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I want to be able to detect a double click on a <a> tag and then if it matches a particular regex pattern, run a function. In this case I will be checking if the link being clicked on is a valid link to a Youtube video.

I'm wondering what the best way to detect a double-click with Javascript is, other than changing all of the link markup to:

<a href="http://youtube.com/whatever" ondblclick="checkIfYoutubeLink();">link</a>

Something simular to:

$(a).dblclick(function() {

but without using jQuery or any Javascript library.

Thanks.

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5 Answers 5

I'd suggest you to not use doubleclick events on any elements which do an action on singleclick; i.e. links, buttons, etc. A doubleclick event consists of two clicks, so any onclick handlers - and also the default action (loading the link's href) - will be executed.

While you can circumvent that using hacks like starting a ~50ms timer which triggers the single-click action in the onclick event and cancelling it in the ondblclick event it'll have a drawback: the regular click is delayed and depending on the user's doubleclick speed it might trigger a singleclick even though the user performed a slow doubleclick.

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2  
+1 for thoughts on user-friendliness –  Steve Nov 22 '10 at 3:02

You want:

$('a[^=http://youtube.com]').dblclick(function(e){
    e.preventDefault();
    // Insert video iframe, or whatever you intend to do.
});

You don't want to use just plain JavaScript here, or you'll run into cross browser issues, etc. If you want to do the check manually, rather than trusting jQuery's regex, use:

$('a').dblclick(function(e){
    var pattern = /^http\:\/\/www\.youtube\.com/;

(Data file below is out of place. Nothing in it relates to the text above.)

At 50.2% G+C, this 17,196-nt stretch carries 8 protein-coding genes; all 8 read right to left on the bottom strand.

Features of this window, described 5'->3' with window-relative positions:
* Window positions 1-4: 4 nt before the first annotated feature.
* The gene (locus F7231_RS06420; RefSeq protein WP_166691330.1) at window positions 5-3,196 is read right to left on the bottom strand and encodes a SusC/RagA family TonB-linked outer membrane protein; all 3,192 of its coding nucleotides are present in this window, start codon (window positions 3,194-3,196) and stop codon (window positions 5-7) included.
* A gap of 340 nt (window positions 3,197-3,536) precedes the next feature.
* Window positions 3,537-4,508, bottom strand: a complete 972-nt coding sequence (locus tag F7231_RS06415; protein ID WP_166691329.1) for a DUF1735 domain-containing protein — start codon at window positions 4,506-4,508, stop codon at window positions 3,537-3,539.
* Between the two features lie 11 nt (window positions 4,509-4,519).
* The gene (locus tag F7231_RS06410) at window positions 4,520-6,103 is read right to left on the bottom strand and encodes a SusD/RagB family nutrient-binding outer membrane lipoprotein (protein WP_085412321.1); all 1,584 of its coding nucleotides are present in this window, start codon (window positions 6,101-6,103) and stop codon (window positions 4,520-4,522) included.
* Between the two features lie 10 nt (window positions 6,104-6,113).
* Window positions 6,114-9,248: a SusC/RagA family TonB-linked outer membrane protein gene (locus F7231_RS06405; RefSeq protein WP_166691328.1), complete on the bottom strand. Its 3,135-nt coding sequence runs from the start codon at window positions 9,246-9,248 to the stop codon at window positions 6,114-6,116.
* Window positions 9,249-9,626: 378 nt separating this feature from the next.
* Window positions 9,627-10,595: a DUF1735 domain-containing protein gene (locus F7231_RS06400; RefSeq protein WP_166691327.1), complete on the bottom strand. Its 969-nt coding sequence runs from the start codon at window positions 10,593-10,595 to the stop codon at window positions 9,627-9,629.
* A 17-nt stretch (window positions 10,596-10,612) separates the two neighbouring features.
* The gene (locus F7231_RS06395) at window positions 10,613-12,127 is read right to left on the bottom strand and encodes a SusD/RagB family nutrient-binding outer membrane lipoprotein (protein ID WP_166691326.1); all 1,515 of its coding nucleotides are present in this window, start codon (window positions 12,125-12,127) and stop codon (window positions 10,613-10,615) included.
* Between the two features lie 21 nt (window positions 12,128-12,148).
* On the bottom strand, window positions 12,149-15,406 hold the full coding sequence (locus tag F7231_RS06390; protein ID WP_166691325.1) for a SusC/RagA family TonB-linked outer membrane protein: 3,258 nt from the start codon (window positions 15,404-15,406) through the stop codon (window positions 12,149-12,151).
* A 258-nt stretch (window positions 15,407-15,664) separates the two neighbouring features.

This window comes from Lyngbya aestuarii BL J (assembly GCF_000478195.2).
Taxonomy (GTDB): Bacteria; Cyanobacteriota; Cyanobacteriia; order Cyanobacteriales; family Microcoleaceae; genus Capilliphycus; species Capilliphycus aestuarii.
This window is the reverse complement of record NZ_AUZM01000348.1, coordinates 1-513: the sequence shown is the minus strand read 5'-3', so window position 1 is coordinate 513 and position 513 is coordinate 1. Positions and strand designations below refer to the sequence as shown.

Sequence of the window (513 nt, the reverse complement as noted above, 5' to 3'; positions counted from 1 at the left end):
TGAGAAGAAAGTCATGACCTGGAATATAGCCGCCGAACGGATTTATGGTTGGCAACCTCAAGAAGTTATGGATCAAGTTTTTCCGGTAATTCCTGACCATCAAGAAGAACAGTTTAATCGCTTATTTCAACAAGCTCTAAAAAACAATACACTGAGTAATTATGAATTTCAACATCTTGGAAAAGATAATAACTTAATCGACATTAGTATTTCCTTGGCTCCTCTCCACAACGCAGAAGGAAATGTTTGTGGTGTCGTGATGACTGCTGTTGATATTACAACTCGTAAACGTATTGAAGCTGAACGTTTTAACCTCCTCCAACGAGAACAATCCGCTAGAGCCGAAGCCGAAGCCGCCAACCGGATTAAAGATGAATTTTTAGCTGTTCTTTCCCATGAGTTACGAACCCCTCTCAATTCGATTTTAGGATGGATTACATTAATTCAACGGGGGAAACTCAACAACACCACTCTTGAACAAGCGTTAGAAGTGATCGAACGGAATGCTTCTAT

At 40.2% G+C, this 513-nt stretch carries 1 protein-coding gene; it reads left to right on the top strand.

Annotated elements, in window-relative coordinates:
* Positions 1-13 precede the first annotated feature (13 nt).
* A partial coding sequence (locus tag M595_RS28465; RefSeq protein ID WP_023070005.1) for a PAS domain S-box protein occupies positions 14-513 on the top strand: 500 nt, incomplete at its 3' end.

if(pattern.test($(this).attr('href')))  // Does the href start with http://www.youtube.com/
    {
        e.preventDefault();
        // Insert video iframe, or whatever you intend to do.
    }
});

If you truly insist on not using jQuery, try this:

function dblclick_handler(el)
{
    var pattern = /^http\:\/\/www\.youtube\.com/;
    if(pattern.test(el.href))  // Does the href start with http://www.youtube.com/
    {
        // Insert video iframe, or whatever you intend to do.
        return false;
    }
    return true;
}

Then:

<a href="http://www.youtube.com/test/" ondblclick="dblclick_handler(this);">Click me!</a>

Note, you should use onclick here anyways.

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I did prefer to not use jQuery if possible, but yeah that's pretty much what I wanted to do. –  Wen Nov 22 '10 at 2:54
    
@Wen, have you decided on the winning answer? –  orokusaki Mar 25 '11 at 4:39

Does this question help?

UPDATE

HTML

<div ondblclick="alertDouble()" >Doubleclick me</div>

JS

function alertDouble () {
    alert('Double')
}

But since <a> fires an event anyway off of one click, why not override that one only? You'll run into trouble trying to grab the double.

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I saw that, but it uses jQuery. I really need this in just raw JS. –  Wen Nov 22 '10 at 2:51

Select your element first, for example if your element has the id 'desiredElement', do the following:

document.getElementById('desiredElement').ondblclick = function() {
    alert('action');
};

You can, of course, use other techniques to select the desired element.

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try this:

var a = document.getElementsByTagName('a'),
    total = a.length - 1,
    i;

for ( i = 0; i <= total; i++) {

   a[i].onclick = checkLink;

}


function checkLink(e) {

    e.preventDefault();

    var href = e.currentTarget.href;

    if ( href.match(/^http:\/\/youtube\.com/)) {

        //if this validate

    } else {

        window.location = href;

    }
}
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